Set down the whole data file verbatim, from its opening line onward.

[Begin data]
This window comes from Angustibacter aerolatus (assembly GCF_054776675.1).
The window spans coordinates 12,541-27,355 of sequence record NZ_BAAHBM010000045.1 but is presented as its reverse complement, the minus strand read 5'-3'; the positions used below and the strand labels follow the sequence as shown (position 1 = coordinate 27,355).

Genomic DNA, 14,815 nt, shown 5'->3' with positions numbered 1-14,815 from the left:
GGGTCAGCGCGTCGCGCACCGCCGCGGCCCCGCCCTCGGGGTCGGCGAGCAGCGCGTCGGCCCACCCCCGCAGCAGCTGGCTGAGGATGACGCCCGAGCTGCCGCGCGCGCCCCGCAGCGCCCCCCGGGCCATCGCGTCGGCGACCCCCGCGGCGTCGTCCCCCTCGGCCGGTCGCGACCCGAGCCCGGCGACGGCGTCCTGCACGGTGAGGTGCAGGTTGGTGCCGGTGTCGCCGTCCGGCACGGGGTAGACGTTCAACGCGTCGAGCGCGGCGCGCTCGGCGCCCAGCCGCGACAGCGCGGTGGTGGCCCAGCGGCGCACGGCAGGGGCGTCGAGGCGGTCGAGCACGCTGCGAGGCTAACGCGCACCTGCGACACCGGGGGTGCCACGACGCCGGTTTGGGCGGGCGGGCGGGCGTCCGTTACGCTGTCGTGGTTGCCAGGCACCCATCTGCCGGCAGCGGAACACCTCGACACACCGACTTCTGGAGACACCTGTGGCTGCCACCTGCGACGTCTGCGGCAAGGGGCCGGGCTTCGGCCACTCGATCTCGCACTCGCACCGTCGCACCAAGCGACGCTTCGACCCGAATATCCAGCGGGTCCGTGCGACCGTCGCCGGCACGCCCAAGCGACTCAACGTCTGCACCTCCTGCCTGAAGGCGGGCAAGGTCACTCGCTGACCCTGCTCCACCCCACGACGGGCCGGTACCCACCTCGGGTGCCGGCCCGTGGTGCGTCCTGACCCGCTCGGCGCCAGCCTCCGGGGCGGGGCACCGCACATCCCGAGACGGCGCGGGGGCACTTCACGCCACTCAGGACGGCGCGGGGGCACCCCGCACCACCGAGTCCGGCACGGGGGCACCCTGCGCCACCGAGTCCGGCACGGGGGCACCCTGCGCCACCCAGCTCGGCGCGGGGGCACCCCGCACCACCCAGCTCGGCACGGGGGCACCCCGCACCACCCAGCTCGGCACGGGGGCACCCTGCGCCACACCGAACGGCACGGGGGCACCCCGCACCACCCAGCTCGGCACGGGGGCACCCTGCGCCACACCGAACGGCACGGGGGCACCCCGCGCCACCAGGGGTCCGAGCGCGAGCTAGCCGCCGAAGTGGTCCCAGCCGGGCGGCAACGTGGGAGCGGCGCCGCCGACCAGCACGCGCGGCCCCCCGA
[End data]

This window comes from Angustibacter aerolatus (assembly GCF_054776675.1).
The window spans coordinates 12,541-27,355 of sequence record NZ_BAAHBM010000045.1 but is presented as its reverse complement, the minus strand read 5'-3'; the positions used below and the strand labels follow the sequence as shown (position 1 = coordinate 27,355).

Genomic DNA, 14,815 nt, shown 5'->3' with positions numbered 1-14,815 from the left:
GGGTCAGCGCGTCGCGCACCGCCGCGGCCCCGCCCTCGGGGTCGGCGAGCAGCGCGTCGGCCCACCCCCGCAGCAGCTGGCTGAGGATGACGCCCGAGCTGCCGCGCGCGCCCCGCAGCGCCCCCCGGGCCATCGCGTCGGCGACCCCCGCGGCGTCGTCCCCCTCGGCCGGTCGCGACCCGAGCCCGGCGACGGCGTCCTGCACGGTGAGGTGCAGGTTGGTGCCGGTGTCGCCGTCCGGCACGGGGTAGACGTTCAACGCGTCGAGCGCGGCGCGCTCGGCGCCCAGCCGCGACAGCGCGGTGGTGGCCCAGCGGCGCACGGCAGGGGCGTCGAGGCGGTCGAGCACGCTGCGAGGCTAACGCGCACCTGCGACACCGGGGGTGCCACGACGCCGGTTTGGGCGGGCGGGCGGGCGTCCGTTACGCTGTCGTGGTTGCCAGGCACCCATCTGCCGGCAGCGGAACACCTCGACACACCGACTTCTGGAGACACCTGTGGCTGCCACCTGCGACGTCTGCGGCAAGGGGCCGGGCTTCGGCCACTCGATCTCGCACTCGCACCGTCGCACCAAGCGACGCTTCGACCCGAATATCCAGCGGGTCCGTGCGACCGTCGCCGGCACGCCCAAGCGACTCAACGTCTGCACCTCCTGCCTGAAGGCGGGCAAGGTCACTCGCTGACCCTGCTCCACCCCACGACGGGCCGGTACCCACCTCGGGTGCCGGCCCGTGGTGCGTCCTGACCCGCTCGGCGCCAGCCTCCGGGGCGGGGCACCGCACATCCCGAGACGGCGCGGGGGCACTTCACGCCACTCAGGACGGCGCGGGGGCACCCCGCACCACCGAGTCCGGCACGGGGGCACCCTGCGCCACCGAGTCCGGCACGGGGGCACCCTGCGCCACCCAGCTCGGCGCGGGGGCACCCCGCACCACCCAGCTCGGCACGGGGGCACCCCGCACCACCCAGCTCGGCACGGGGGCACCCTGCGCCACACCGAACGGCACGGGGGCACCCCGCACCACCCAGCTCGGCACGGGGGCACCCTGCGCCACACCGAACGGCACGGGGGCACCCCGCGCCACCAGGGGTCCGAGCGCGAGCTAGCCGCCGAAGTGGTCCCAGCCGGGCGGCAACGTGGGAGCGGCGCCGCCGACCAGCACGCGCGGCCCCCCGA